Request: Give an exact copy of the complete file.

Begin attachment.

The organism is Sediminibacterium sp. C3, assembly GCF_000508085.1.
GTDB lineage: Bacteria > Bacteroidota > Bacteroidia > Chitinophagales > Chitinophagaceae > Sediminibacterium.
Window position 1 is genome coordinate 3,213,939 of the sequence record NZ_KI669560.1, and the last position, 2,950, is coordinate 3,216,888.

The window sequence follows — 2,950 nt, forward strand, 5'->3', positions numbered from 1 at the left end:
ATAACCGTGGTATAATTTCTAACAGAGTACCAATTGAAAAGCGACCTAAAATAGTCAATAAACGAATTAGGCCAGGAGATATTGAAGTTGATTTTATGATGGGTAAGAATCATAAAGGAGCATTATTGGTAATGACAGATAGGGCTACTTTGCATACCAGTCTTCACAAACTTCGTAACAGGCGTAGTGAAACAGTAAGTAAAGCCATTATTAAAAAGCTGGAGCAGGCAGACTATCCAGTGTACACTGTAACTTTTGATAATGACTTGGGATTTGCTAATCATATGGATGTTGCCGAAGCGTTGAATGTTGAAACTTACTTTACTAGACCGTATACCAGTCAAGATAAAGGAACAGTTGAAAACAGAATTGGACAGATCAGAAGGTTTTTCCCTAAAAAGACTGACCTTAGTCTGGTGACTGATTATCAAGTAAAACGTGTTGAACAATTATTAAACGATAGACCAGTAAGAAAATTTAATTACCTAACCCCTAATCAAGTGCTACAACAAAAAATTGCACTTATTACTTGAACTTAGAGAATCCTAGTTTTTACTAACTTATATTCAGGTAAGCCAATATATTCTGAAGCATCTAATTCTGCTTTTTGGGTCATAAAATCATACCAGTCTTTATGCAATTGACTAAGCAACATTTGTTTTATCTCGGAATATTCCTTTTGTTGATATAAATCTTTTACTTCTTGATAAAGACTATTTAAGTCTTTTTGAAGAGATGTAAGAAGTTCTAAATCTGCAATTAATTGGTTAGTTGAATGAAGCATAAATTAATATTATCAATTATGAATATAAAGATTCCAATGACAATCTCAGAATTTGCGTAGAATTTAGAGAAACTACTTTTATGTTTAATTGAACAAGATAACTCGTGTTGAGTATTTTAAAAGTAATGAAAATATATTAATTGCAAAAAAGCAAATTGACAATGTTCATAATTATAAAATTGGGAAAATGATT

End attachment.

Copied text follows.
The organism is Sediminibacterium sp. C3, assembly GCF_000508085.1.
GTDB lineage: Bacteria > Bacteroidota > Bacteroidia > Chitinophagales > Chitinophagaceae > Sediminibacterium.
Window position 1 is genome coordinate 3,213,939 of the sequence record NZ_KI669560.1, and the last position, 2,950, is coordinate 3,216,888.

The window sequence follows — 2,950 nt, forward strand, 5'->3', positions numbered from 1 at the left end:
ATAACCGTGGTATAATTTCTAACAGAGTACCAATTGAAAAGCGACCTAAAATAGTCAATAAACGAATTAGGCCAGGAGATATTGAAGTTGATTTTATGATGGGTAAGAATCATAAAGGAGCATTATTGGTAATGACAGATAGGGCTACTTTGCATACCAGTCTTCACAAACTTCGTAACAGGCGTAGTGAAACAGTAAGTAAAGCCATTATTAAAAAGCTGGAGCAGGCAGACTATCCAGTGTACACTGTAACTTTTGATAATGACTTGGGATTTGCTAATCATATGGATGTTGCCGAAGCGTTGAATGTTGAAACTTACTTTACTAGACCGTATACCAGTCAAGATAAAGGAACAGTTGAAAACAGAATTGGACAGATCAGAAGGTTTTTCCCTAAAAAGACTGACCTTAGTCTGGTGACTGATTATCAAGTAAAACGTGTTGAACAATTATTAAACGATAGACCAGTAAGAAAATTTAATTACCTAACCCCTAATCAAGTGCTACAACAAAAAATTGCACTTATTACTTGAACTTAGAGAATCCTAGTTTTTACTAACTTATATTCAGGTAAGCCAATATATTCTGAAGCATCTAATTCTGCTTTTTGGGTCATAAAATCATACCAGTCTTTATGCAATTGACTAAGCAACATTTGTTTTATCTCGGAATATTCCTTTTGTTGATATAAATCTTTTACTTCTTGATAAAGACTATTTAAGTCTTTTTGAAGAGATGTAAGAAGTTCTAAATCTGCAATTAATTGGTTAGTTGAATGAAGCATAAATTAATATTATCAATTATGAATATAAAGATTCCAATGACAATCTCAGAATTTGCGTAGAATTTAGAGAAACTACTTTTATGTTTAATTGAACAAGATAACTCGTGTTGAGTATTTTAAAAGTAATGAAAATATATTAATTGCAAAAAAGCAAATTGACAATGTTCATAATTATAAAATTGGGAAAATGATT